Why would anyone work for you?
By James Cryer
Retaining candidates / employees has become an increasing issue in the printing industry. Therefore it is important for employers to look at a whole range of benefits - not all monetary - when they seek to attract, and retain good candidates - one of the toughest challenges currently facing us, as an industry.
We, as an industry, with our historical pre-occupation with technical issues, have not always been exemplary at being good "employers" - and sometimes our focus on chasing and retaining valued customers has taken our eye away from an inwards glance, and on the value of building strong relationships with our own staff.
The real test, to be faced by all employers seeking staff is - "Why would anyone work for my company?"
There is a certain default assumption that most candidates would automatically join a company if asked. That may have been the historical model, but not any more, given the paucity of good candidates. Some proprietors may find the above question confronting, but it goes to the core of what candidates are seeking when they apply for a job.
In the search for that elusive "new employee", asking the above question is now a necessary starting point in re-defining yourself as an "employer of choice" - not just as a good printer!
Why would they be attracted to your organisation over the dozens (hundreds?) of other printing companies who are all seeking staff. It's a good business discipline to go through a self-audit, and see yourself (and your company) through the eyes of a newcomer.
What career opportunities can you genuinely offer?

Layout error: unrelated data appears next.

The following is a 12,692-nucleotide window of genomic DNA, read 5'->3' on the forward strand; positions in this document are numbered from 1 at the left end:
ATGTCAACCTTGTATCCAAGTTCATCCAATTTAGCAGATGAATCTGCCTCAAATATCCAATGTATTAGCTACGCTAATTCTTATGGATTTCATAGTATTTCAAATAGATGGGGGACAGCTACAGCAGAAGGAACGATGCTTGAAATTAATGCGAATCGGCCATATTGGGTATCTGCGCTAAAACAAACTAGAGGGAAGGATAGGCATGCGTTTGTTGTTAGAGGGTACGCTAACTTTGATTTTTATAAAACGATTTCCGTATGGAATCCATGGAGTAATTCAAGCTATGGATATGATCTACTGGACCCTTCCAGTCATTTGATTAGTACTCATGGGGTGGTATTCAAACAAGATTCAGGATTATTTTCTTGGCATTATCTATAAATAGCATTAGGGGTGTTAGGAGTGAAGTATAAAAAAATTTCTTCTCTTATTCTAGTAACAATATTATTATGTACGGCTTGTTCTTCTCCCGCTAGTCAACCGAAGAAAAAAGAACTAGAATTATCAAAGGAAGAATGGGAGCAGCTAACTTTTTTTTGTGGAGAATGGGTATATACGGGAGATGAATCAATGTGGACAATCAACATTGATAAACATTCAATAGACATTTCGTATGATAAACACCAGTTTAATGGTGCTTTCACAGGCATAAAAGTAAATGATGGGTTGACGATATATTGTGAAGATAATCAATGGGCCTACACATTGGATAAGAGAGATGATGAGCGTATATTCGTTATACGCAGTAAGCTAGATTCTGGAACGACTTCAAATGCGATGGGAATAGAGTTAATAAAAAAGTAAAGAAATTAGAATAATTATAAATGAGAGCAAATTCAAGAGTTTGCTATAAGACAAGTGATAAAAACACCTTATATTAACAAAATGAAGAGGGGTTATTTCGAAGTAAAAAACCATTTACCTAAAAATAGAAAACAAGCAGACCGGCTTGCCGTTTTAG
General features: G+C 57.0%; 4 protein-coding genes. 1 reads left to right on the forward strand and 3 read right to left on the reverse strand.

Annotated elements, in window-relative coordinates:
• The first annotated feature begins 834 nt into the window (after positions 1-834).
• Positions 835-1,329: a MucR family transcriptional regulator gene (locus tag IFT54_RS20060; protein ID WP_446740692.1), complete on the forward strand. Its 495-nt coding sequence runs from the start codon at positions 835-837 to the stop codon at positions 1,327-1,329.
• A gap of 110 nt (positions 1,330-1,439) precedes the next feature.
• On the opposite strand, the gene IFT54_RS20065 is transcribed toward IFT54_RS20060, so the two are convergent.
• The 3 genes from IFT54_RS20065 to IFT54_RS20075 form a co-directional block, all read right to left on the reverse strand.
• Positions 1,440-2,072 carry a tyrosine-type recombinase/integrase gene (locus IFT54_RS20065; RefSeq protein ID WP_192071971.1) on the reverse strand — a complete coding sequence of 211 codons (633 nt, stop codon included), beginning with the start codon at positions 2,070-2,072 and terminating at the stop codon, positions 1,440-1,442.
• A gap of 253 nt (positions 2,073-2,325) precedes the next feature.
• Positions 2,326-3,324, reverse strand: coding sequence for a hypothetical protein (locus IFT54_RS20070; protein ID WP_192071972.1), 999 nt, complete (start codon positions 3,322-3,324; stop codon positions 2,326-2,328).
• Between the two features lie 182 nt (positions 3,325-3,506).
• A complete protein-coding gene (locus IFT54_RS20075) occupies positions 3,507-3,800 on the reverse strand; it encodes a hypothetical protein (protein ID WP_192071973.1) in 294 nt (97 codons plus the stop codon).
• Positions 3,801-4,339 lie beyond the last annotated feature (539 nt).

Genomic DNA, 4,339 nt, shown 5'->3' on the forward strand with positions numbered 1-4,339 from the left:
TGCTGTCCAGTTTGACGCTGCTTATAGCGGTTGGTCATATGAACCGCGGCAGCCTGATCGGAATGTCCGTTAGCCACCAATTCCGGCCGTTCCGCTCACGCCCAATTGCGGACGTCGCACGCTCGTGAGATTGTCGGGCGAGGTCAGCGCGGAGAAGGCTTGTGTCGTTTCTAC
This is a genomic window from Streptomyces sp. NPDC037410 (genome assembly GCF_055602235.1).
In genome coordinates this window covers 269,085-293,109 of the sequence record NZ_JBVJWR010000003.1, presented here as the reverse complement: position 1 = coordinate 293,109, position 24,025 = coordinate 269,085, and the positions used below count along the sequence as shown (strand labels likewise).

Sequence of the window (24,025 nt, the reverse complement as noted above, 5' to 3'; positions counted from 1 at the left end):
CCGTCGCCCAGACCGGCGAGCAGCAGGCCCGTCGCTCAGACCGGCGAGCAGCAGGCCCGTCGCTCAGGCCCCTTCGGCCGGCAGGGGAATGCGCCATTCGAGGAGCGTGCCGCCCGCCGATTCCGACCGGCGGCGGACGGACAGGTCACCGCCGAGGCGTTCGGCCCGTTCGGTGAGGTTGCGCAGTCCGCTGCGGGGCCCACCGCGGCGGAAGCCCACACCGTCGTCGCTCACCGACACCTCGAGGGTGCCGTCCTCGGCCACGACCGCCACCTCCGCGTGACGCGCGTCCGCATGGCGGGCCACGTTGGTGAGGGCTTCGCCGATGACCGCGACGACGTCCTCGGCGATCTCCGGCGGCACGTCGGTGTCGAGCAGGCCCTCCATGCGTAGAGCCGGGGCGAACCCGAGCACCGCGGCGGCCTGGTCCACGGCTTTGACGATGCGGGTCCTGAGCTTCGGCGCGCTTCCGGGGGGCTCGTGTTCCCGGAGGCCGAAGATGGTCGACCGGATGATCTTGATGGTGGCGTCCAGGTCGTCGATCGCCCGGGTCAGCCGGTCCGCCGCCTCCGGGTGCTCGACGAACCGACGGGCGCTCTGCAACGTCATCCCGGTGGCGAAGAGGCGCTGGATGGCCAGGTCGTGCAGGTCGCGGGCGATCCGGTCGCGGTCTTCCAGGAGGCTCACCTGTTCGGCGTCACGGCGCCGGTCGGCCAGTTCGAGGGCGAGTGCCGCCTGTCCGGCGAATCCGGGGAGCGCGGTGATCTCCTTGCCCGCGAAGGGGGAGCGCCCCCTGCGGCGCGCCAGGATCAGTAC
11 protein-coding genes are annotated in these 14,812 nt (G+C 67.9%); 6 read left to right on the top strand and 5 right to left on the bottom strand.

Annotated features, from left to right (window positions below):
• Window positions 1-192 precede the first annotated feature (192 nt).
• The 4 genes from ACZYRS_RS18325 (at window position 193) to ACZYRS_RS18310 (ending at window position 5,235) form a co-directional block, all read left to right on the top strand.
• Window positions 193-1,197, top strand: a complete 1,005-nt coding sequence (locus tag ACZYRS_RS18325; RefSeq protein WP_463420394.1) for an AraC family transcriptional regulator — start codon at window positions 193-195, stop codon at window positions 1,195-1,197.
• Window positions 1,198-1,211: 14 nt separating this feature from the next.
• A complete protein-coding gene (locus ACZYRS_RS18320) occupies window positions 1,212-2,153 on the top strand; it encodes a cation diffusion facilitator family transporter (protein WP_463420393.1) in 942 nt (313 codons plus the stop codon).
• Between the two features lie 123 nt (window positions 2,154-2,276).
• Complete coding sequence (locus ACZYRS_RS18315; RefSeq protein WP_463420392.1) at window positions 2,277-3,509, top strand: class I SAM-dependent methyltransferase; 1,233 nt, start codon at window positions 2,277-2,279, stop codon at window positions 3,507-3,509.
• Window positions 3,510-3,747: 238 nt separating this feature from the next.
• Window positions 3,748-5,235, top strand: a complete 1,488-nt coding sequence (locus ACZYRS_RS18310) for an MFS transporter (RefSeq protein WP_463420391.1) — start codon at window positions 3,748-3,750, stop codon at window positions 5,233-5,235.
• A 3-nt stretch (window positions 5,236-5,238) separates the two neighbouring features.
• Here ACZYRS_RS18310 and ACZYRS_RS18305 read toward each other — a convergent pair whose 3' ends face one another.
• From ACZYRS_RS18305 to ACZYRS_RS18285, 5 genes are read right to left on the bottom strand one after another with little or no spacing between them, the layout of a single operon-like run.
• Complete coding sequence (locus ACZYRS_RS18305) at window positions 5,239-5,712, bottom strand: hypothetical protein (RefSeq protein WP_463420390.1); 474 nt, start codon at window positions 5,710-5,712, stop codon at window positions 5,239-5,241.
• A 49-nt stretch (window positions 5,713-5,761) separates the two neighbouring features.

Do you always follow up on commitments to staff?
Can you offer employment flexibility if/when needed?
Is an attempt made to meet the newcomer's family?
Do you offer opportunities for attendance at training courses?
Are there any bonus or profit-sharing opportunities?
Do you (the boss) personally meet and mentor all new members, and/or designate someone?
Is the newcomer introduced to everyone on arrival, and made to feel welcome?
Are there guidelines given to new members about the company, its products, services, etc?
Is there a genuine review and opportunity to gain feedback from the new employee?
Are there appropriate OH&S standards in place, and are employees encouraged to offer suggestions, air grievances, etc?
The list is endless and every company creates its own unique formula. The point is, "good" candidates do ask questions about their new "host" company. They ask me, they talk to colleagues (including the ubiquitous paper reps) and they form opinions about prospective employers.
The pendulum has now swung into their corner: it's a sellers' market. It's now the candidates who can selectively "pick'n'pack" an employer of their choice. Hence the need to re-define ourselves, as not only "good quality printers" but also as "best practice employers."
The employment equation is different now. The onus is now on the employer to have suitable strategies in place to attract - and retain - good staff. It's much cheaper in the long run.
W. James Cryer
JDA Print Recruitment